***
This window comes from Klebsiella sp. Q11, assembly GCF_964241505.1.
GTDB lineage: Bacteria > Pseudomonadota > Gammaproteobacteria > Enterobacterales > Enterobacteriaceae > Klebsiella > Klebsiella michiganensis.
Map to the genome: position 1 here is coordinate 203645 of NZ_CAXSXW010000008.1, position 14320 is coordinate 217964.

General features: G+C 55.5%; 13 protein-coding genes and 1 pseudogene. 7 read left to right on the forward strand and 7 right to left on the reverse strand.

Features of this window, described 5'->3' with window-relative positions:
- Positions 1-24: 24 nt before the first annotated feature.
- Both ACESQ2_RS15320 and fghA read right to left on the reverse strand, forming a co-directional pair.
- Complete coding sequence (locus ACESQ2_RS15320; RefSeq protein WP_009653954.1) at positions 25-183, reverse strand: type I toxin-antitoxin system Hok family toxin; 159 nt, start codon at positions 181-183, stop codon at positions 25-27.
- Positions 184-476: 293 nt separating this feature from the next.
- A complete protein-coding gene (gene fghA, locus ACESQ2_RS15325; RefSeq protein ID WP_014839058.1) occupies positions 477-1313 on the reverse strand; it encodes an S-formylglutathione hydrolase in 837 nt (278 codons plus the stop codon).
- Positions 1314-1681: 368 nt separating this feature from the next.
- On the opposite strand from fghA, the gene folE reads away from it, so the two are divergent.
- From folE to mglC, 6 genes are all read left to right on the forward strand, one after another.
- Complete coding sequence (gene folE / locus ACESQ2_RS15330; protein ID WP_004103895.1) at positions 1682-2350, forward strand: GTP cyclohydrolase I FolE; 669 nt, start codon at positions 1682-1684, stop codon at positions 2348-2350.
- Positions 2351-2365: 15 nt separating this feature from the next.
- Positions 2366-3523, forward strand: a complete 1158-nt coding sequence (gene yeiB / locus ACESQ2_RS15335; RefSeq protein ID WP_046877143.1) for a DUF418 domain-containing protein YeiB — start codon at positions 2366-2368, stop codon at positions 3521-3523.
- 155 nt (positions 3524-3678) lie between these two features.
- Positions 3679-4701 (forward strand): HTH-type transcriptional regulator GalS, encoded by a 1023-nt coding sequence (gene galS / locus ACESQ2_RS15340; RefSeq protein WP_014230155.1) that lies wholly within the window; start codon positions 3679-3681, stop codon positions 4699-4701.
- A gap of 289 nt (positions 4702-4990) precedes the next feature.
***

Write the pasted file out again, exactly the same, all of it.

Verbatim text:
This window comes from Klebsiella sp. Q11, assembly GCF_964241505.1.
GTDB lineage: Bacteria > Pseudomonadota > Gammaproteobacteria > Enterobacterales > Enterobacteriaceae > Klebsiella > Klebsiella michiganensis.
Map to the genome: position 1 here is coordinate 203645 of NZ_CAXSXW010000008.1, position 14320 is coordinate 217964.

General features: G+C 55.5%; 13 protein-coding genes and 1 pseudogene. 7 read left to right on the forward strand and 7 right to left on the reverse strand.

Features of this window, described 5'->3' with window-relative positions:
- Positions 1-24: 24 nt before the first annotated feature.
- Both ACESQ2_RS15320 and fghA read right to left on the reverse strand, forming a co-directional pair.
- Complete coding sequence (locus ACESQ2_RS15320; RefSeq protein WP_009653954.1) at positions 25-183, reverse strand: type I toxin-antitoxin system Hok family toxin; 159 nt, start codon at positions 181-183, stop codon at positions 25-27.
- Positions 184-476: 293 nt separating this feature from the next.
- A complete protein-coding gene (gene fghA, locus ACESQ2_RS15325; RefSeq protein ID WP_014839058.1) occupies positions 477-1313 on the reverse strand; it encodes an S-formylglutathione hydrolase in 837 nt (278 codons plus the stop codon).
- Positions 1314-1681: 368 nt separating this feature from the next.
- On the opposite strand from fghA, the gene folE reads away from it, so the two are divergent.
- From folE to mglC, 6 genes are all read left to right on the forward strand, one after another.
- Complete coding sequence (gene folE / locus ACESQ2_RS15330; protein ID WP_004103895.1) at positions 1682-2350, forward strand: GTP cyclohydrolase I FolE; 669 nt, start codon at positions 1682-1684, stop codon at positions 2348-2350.
- Positions 2351-2365: 15 nt separating this feature from the next.
- Positions 2366-3523, forward strand: a complete 1158-nt coding sequence (gene yeiB / locus ACESQ2_RS15335; RefSeq protein ID WP_046877143.1) for a DUF418 domain-containing protein YeiB — start codon at positions 2366-2368, stop codon at positions 3521-3523.
- 155 nt (positions 3524-3678) lie between these two features.
- Positions 3679-4701 (forward strand): HTH-type transcriptional regulator GalS, encoded by a 1023-nt coding sequence (gene galS / locus ACESQ2_RS15340; RefSeq protein WP_014230155.1) that lies wholly within the window; start codon positions 3679-3681, stop codon positions 4699-4701.
- A gap of 289 nt (positions 4702-4990) precedes the next feature.